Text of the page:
by Robin Mason

“It’s easy, see?” My friend showed me for the ridiculous-th time how easy it was. No matter how I tried to explain that I get how to do the thing, but I cannot physically do it. The it in question was to unlock a chain on the gate, but because of Rheumatoid Arthritis, my hands do not have the strength to twist and turn just so to get the darn thing unlocked.

And my friend didn’t get it.

So many people are like that. Silent disease trolls through unsuspecting bodies, wreaking havoc, and no one is the wiser for it. Even family members don’t get it, or at best, they forget and leave us in the dust.

My fatigue and weakness feel like the flu minus: the malaise of no energy, the struggle just to walk to the bathroom, or to the kitchen, yeah, I get that a lot.  Not as much as I used to, but when it hits – it just SUCKS.  Little by little, more of what I had taken for granted, turning shower knobs, opening a Coke (I had to adapt to use pliers to open), lifting ANYthing – suddenly I was limited in activities that I once took for granted.”

“But You Don’t LOOK Sick”

Can’t say anyone has ever said that to me but I see the memes all the time. And more than the words, I get “the treatment.” The “hurry up” huff, the “left behind” while friends cruise on ahead, holding back because I can’t climb those stairs or I just need to sit and rest for a minute. I try to keep up, to do my best to act normal and participate in activities. But my body is not normal. My body betrays me and lets me down.

The Spoon Theory

“The spoon theory is a disability metaphor and neologism used to explain the reduced amount of energy available for activities of daily living and productive tasks that may result from disability or chronic illness…

The term spoons was coined by Christine Miserandino in 2003 in her essay “The Spoon Theory.” The essay describes a conversation between Miserandino and a friend. The discussion was initiated by question from the friend in which she asked a question about what having lupus feels like. The essay then describes the actions of Miserandino who took spoons from nearby tables to use as a visual aid. She handed her friend twelve spoons and asked her to describe the events of a typical day, taking a spoon away for each activity. In this way, she demonstrated that her spoons, or units of energy, must be rationed to avoid running out before the end of the day. Miserandino also asserted that it is possible to exceed one’s daily limit, but that doing so means borrowing from the future and may result in not having enough spoons the next day. Miserandino suggested the spoon theory can describe the effects of mental illnesses as well.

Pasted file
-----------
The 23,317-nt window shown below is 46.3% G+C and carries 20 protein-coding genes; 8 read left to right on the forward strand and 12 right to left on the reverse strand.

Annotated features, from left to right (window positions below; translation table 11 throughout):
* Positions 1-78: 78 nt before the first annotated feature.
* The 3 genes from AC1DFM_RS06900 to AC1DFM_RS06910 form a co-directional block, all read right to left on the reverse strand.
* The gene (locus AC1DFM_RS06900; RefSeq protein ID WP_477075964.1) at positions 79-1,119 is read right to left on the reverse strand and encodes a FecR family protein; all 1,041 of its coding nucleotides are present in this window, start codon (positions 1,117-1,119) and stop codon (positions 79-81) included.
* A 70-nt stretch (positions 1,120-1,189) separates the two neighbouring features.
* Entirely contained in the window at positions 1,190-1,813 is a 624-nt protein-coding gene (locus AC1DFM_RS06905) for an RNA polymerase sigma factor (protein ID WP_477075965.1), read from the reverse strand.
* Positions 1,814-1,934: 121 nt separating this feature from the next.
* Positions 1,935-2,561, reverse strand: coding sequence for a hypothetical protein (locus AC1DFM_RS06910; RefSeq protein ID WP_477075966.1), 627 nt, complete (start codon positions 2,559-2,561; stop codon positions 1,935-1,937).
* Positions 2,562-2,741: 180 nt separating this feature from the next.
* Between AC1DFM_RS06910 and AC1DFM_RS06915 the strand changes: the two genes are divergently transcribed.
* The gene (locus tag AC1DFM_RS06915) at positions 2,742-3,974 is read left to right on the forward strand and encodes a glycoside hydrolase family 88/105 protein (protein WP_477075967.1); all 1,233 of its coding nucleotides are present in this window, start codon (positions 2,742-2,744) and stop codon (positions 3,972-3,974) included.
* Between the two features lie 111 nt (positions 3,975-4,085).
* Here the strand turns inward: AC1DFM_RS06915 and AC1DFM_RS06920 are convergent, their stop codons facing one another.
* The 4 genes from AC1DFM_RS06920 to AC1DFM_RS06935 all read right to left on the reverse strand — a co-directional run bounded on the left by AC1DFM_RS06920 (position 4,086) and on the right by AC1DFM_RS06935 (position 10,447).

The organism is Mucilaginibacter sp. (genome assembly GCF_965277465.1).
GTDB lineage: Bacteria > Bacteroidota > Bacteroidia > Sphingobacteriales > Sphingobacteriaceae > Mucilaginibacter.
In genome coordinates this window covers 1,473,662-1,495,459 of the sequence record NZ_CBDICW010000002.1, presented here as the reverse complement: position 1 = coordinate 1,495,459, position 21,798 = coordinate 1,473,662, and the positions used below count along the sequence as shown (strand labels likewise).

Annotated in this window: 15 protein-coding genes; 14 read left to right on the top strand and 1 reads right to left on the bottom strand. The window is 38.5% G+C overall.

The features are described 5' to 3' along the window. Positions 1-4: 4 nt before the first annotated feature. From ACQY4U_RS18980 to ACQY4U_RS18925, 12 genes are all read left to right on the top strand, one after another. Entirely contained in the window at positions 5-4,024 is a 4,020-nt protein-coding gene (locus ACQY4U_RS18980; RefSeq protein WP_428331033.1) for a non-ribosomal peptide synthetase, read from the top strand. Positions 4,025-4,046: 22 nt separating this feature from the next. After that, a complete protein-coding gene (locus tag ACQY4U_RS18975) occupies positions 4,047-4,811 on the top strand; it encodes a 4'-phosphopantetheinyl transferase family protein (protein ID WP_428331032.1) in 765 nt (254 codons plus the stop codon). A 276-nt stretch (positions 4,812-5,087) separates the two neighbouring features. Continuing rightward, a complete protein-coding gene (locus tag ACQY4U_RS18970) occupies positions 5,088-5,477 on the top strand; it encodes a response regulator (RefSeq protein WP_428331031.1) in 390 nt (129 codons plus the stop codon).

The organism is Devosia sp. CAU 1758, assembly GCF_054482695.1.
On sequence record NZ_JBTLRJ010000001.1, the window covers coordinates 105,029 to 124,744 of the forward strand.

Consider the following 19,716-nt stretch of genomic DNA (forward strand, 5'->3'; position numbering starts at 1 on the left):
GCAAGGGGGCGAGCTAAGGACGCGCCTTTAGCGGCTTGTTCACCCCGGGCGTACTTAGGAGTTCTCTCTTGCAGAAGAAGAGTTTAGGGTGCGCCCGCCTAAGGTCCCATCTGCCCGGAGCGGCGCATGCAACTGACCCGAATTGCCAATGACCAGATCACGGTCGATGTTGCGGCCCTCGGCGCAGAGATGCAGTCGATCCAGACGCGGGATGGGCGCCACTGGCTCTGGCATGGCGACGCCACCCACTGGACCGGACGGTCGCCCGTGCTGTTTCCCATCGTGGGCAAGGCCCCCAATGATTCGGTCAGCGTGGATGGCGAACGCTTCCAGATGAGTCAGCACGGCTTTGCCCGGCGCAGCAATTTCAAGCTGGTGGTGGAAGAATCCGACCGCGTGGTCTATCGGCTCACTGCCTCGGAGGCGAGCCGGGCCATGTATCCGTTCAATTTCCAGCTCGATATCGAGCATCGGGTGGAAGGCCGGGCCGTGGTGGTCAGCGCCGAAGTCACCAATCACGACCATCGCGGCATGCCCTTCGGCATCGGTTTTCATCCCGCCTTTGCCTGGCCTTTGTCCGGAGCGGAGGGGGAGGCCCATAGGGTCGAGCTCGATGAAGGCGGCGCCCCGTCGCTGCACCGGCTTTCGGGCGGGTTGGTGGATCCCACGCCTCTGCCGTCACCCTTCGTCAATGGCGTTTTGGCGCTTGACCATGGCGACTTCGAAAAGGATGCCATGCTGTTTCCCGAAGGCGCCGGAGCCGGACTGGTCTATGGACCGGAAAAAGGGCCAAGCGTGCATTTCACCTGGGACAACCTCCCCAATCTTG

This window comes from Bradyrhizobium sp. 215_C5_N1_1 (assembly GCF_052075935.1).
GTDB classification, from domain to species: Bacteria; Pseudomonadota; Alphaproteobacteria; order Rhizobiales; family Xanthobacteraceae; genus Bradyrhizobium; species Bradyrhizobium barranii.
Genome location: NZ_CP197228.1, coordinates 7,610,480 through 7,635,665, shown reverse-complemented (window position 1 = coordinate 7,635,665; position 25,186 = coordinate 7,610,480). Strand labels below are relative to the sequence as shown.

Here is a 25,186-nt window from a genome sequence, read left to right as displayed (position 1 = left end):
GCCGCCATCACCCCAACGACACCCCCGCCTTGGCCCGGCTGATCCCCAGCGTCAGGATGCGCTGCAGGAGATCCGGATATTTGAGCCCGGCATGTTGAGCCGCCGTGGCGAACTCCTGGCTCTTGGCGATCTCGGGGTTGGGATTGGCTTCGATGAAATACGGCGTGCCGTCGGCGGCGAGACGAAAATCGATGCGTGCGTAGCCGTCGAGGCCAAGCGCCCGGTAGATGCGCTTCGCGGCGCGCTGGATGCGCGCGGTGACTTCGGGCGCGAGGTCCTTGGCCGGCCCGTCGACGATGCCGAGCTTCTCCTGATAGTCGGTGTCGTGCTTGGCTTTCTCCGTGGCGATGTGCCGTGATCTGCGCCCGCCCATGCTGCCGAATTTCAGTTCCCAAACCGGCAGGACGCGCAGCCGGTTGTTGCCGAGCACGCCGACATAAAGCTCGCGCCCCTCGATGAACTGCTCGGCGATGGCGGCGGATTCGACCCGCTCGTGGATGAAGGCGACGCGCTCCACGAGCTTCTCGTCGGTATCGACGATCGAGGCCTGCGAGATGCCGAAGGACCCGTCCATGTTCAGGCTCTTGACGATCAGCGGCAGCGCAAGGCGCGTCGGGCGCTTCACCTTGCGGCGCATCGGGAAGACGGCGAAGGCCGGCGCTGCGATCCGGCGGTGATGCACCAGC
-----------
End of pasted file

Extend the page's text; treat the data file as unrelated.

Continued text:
Source Widipedia: https://en.wikipedia.org/wiki/Spoon_theory

This is classic. Miserandino’s friend can neither see nor understand what she goes through. To the friend’s credit, she asks—most don’t. At least not in my experience.

I’ve likened it to several different images, the most common of which is the feeling of malaise when you have the flu—but without the rest of the flu symptoms. It gets old, day after day of feeling tired, not knowing from one day to the next whether I’ll have energy or feel like I’m drugged.

And it’s harder still explaining to people, “I can’t today.” And so I usually don’t; people get tired of hearing me “whine” that I’m tired or having a bad day. A bad day to them is traffic or a boss on the warpath.

People want visible, tangible answers, but those of us inflicted with the silent interlopers don’t have answers. Not only is the disease silently ravaging my body, it is silently putting up invisible barriers. “Don’t ask Robin; she won’t be able to go anyway…” Do people really say that? I don’t know. But I wouldn’t be surprised to find out they do—and why I cherish all the more the friends who do call and include me in plans.

What, then, is the answer? Awareness, certainly. And education. I, as one with a silent disease, have to take the responsibility to educate others—perhaps there’s my own Looking Glass Lies story incubating somewhere in my mind and waiting to be written. It is, after all, what I do best.

Do you suffer from a silent disease?

Robin E. Mason has been writing since 1995, and began working in earnest on her debut novel, Tessa, in 2013.  Meanwhile, she cranked out a few dozen poems, made countless notes for story ideas, and earned her BFA in Interior Design.  Having lived with depression for many years, Ms. Mason struggled with identity, and her characters face many of these same demons. She has three novels published, Tessa, Clara Bess, and Cissy which are available on Amazon. She is currently working on The Tilting Leaves of Autumn, Book Two in her new series, Seasons. Learn more about Ms. Mason on her website.

 

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3 Comments

  1. Melissa Henderson

    I suffer with significant arthritis in my neck and spine. Some days are great and some days are not. Sometimes people who have not felt the pain of arthritis have a hard time understanding.

    Reply
  2. Deena

    I have battled with Chronic Fatigue, Fibromyalgia, IBS, Reynauds, and all of their kissing cousins for over 10 years.

    Reply
  3. Andi

    I have the worst form of RA, ankylosing spondylitis, and for the first time in years I have more energy, and less pain. The worst part for me has been when I catch a cold, or like recently when I had a wisdom tooth pulled it took me longer to heal because this disease attacks my body. And to top it all off I have epilepsy. I’ll be sharing about that in a few weeks here.

    Reply

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